In a drive event last week allowing us to get in and out of various versions of the Explorer, we sampled rear- and four-wheel drive versions of the Hybrid on a wide range of roads and highways, as well as a four-wheel drive version off-road.

All the versions ride and handle beautifully, with an underlying firmness under an initial softness. Hybrid models did feel heavier than other versions of the Explorer, though.

Four-wheel-drive versions of the Explorer Hybrid are identical to rear-wheel-drive versions, outside of adding a transfer case at the back of the transmission plus a mechanical propshaft to the front wheels. Ford said it didn’t consider complicating the system with separate motor systems at either of the axles.

2020 Ford Explorer hybrid

Ford also keeps the engine on all the time in some of the drive-mode selector’s modes, including Tow/Haul and Sand mode. Eco mode doesn’t technically keep the engine off more, but it softens accelerator inputs.

Mileage ratings for the Explorer Hybrid still haven’t been confirmed by the EPA, but Ford early on said that it anticipated 24 mpg combined (same as the non-hybrid turbo-4 version). In a driving loop of about 70 miles, including some Interstate driving and some fast-moving backroads, we saw a trip computer average of about 21 mpg.

Later, we took the Hybrid back out on a short, curvy driving loop to compare it versus the base 2.3-liter turbo-4 version and saw just 1 mpg better in the Hybrid—admittedly not the high-load test that Ford wants to justify the Hybrid’s reason for being.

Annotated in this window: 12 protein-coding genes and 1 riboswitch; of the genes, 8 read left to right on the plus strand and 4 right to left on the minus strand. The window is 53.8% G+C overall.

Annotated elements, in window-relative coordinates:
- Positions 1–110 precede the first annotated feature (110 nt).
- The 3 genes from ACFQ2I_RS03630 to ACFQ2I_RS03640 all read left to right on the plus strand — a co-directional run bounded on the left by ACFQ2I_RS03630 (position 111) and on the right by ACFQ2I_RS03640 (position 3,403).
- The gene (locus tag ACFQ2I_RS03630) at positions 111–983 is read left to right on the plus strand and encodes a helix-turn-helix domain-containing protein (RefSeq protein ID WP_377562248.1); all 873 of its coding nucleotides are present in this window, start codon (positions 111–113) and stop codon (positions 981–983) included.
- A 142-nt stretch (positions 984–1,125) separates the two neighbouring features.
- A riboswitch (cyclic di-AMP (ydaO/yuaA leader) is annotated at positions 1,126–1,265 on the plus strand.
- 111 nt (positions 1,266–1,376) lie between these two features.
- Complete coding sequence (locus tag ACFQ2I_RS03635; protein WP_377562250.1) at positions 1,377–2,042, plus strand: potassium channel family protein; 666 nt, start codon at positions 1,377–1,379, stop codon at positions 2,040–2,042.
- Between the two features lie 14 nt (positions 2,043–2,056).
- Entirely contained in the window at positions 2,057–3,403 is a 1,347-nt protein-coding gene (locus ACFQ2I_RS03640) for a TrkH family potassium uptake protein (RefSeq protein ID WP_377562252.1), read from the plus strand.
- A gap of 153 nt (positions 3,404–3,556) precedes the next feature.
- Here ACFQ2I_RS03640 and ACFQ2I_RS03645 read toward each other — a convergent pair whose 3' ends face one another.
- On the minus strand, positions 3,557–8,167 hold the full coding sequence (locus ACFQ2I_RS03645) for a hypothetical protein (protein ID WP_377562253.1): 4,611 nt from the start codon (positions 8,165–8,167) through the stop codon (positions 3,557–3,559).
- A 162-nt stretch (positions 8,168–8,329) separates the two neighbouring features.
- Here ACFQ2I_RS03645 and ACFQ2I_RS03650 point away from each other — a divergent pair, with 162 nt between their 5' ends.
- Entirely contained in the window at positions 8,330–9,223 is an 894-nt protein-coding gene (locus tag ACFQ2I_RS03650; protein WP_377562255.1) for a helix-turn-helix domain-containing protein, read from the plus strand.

When we asked Ford engineers if they’d considered a lighter-duty, efficiency-focused version of this system, they said that’s where the power-split architecture comes in, such as what’s used in the smaller Escape Hybrid.

As such, Ford would probably then prefer you not consider that the 2020 Toyota Highlander Hybrid does use a planetary torque-split system and tops the leaderboard with the highest fuel economy numbers in a hybrid three-row SUV. Toyota anticipates an EPA 34 mpg combined—for a vehicle that can seat eight.

2020 Ford Explorer Hybrid – First Drive – Portland OR, June 2019

One other interesting piece of this puzzle is that there are no leaves, no eco score, no congratulations when you park as to how good your stops were for regenerative braking. Ford has opted not at all to gamify the experience, and you have to click through the trip computer readouts for an Eco Coach that helps with a simple dynamic bar understand how much more electric power you can apply before the system starts the engine.

Ford says that helps the owner get to the point of understanding how to get what they need from the system, without it being a constant presence.

Gamification will be coming later—in the form of a connected smartphone app rather than something on the dash.